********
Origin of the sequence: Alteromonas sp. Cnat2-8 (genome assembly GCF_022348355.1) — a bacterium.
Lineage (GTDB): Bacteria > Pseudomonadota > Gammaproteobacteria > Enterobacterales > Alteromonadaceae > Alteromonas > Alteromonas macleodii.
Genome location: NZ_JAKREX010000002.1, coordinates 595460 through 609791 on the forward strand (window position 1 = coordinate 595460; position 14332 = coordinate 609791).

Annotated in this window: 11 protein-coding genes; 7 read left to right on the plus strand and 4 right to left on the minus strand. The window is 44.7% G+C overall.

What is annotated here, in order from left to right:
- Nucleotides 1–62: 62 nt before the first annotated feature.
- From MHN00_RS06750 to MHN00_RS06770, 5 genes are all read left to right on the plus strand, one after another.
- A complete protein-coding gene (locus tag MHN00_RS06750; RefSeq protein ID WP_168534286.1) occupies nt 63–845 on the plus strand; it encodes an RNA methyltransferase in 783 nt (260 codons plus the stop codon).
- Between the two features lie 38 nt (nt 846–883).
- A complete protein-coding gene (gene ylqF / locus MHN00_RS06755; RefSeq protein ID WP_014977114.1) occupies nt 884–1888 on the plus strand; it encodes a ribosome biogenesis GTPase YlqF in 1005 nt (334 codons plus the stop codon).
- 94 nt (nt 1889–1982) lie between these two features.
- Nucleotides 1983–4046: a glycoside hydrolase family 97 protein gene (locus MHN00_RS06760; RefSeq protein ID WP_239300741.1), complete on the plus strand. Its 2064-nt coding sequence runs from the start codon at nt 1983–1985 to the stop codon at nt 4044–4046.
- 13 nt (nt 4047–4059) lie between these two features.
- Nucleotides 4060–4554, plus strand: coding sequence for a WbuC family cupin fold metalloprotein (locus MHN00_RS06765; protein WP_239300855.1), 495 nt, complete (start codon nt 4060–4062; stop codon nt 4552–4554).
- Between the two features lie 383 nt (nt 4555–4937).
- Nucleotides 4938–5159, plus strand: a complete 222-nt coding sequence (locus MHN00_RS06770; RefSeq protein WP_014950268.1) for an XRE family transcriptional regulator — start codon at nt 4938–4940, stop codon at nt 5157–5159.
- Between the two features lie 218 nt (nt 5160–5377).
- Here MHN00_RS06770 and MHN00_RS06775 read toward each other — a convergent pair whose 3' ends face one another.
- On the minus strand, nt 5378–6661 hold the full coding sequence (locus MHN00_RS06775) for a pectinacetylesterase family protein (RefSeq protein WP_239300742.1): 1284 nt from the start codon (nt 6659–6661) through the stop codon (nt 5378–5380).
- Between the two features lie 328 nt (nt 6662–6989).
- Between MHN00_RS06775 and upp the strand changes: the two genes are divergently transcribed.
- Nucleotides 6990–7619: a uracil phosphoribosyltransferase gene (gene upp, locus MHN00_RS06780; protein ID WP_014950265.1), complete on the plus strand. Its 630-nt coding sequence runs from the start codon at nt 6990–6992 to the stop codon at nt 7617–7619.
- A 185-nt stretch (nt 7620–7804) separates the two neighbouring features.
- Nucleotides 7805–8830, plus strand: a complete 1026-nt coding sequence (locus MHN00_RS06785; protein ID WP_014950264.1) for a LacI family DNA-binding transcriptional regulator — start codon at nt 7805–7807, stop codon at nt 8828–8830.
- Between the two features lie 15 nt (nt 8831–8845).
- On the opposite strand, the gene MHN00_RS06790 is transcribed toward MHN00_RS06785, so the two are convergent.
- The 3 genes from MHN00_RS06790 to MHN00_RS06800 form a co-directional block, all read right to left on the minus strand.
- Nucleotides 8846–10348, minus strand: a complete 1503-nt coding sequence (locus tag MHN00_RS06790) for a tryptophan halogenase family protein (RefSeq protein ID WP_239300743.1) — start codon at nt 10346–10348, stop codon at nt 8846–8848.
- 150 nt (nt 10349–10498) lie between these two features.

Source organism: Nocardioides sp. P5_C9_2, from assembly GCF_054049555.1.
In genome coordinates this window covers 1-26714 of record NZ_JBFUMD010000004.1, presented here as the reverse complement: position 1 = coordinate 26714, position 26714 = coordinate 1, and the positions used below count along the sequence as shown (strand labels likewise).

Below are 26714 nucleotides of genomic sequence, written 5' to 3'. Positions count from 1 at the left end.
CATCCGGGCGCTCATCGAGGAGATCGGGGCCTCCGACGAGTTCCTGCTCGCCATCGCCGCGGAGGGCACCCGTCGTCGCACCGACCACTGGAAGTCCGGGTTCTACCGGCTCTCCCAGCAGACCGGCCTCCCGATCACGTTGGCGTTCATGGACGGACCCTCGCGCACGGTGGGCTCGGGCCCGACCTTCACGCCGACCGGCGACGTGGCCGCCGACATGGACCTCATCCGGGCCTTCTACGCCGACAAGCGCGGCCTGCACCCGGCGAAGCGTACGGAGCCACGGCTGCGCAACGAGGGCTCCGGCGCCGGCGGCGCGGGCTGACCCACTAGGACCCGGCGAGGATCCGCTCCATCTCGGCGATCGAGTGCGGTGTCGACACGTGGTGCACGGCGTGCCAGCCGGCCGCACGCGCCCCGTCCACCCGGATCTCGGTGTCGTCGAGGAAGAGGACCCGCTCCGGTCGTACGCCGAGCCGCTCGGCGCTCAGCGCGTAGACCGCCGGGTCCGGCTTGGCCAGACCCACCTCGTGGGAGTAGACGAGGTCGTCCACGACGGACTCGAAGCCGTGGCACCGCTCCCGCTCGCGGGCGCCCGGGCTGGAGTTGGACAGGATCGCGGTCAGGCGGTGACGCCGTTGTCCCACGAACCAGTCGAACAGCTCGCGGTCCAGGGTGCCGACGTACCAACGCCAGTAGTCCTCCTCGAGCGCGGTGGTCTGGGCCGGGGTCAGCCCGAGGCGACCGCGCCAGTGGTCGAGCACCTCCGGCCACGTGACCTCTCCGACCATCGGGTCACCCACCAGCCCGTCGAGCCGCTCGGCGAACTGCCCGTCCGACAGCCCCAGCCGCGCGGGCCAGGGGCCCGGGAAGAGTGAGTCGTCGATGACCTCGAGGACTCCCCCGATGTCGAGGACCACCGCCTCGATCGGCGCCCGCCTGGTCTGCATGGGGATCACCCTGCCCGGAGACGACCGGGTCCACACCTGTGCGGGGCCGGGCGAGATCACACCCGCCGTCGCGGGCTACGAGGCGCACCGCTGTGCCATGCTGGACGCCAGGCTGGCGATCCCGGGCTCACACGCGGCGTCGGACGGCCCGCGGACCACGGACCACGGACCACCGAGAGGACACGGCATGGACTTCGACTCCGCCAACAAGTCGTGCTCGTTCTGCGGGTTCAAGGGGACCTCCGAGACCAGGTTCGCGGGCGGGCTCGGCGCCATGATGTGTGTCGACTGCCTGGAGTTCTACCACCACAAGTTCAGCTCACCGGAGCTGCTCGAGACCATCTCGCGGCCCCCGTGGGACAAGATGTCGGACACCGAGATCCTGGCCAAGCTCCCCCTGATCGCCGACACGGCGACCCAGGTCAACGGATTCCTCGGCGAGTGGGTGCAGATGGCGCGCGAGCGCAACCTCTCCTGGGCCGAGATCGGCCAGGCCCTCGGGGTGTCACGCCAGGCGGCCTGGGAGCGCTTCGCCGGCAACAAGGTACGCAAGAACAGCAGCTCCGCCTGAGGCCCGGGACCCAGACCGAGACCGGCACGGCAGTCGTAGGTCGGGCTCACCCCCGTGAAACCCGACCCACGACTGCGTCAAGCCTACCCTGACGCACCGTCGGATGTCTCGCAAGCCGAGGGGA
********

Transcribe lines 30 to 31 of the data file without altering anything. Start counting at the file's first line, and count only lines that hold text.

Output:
Source organism: Nocardioides sp. P5_C9_2, from assembly GCF_054049555.1.
In genome coordinates this window covers 1-26714 of record NZ_JBFUMD010000004.1, presented here as the reverse complement: position 1 = coordinate 26714, position 26714 = coordinate 1, and the positions used below count along the sequence as shown (strand labels likewise).